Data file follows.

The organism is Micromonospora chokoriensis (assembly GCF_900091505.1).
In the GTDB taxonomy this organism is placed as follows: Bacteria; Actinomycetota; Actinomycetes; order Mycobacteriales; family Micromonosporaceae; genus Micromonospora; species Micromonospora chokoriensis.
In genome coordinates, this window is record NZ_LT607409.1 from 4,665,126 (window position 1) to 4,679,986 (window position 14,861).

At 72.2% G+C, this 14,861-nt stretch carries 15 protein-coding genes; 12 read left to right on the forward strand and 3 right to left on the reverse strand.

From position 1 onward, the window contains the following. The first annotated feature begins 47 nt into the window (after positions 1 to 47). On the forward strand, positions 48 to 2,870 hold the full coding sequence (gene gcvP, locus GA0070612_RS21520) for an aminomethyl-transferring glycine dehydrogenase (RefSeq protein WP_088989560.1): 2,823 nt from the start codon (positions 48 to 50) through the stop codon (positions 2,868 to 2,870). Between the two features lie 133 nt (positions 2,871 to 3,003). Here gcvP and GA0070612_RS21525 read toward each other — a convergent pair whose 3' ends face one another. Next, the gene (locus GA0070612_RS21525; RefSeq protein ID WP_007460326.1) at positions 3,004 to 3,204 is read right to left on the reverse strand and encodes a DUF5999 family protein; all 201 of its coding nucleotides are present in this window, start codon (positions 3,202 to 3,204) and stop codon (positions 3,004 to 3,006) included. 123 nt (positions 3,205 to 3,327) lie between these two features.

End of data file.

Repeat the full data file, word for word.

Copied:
The organism is Micromonospora chokoriensis (assembly GCF_900091505.1).
In the GTDB taxonomy this organism is placed as follows: Bacteria; Actinomycetota; Actinomycetes; order Mycobacteriales; family Micromonosporaceae; genus Micromonospora; species Micromonospora chokoriensis.
In genome coordinates, this window is record NZ_LT607409.1 from 4,665,126 (window position 1) to 4,679,986 (window position 14,861).

At 72.2% G+C, this 14,861-nt stretch carries 15 protein-coding genes; 12 read left to right on the forward strand and 3 right to left on the reverse strand.

From position 1 onward, the window contains the following. The first annotated feature begins 47 nt into the window (after positions 1 to 47). On the forward strand, positions 48 to 2,870 hold the full coding sequence (gene gcvP, locus GA0070612_RS21520) for an aminomethyl-transferring glycine dehydrogenase (RefSeq protein WP_088989560.1): 2,823 nt from the start codon (positions 48 to 50) through the stop codon (positions 2,868 to 2,870). Between the two features lie 133 nt (positions 2,871 to 3,003). Here gcvP and GA0070612_RS21525 read toward each other — a convergent pair whose 3' ends face one another. Next, the gene (locus GA0070612_RS21525; RefSeq protein ID WP_007460326.1) at positions 3,004 to 3,204 is read right to left on the reverse strand and encodes a DUF5999 family protein; all 201 of its coding nucleotides are present in this window, start codon (positions 3,202 to 3,204) and stop codon (positions 3,004 to 3,006) included. 123 nt (positions 3,205 to 3,327) lie between these two features.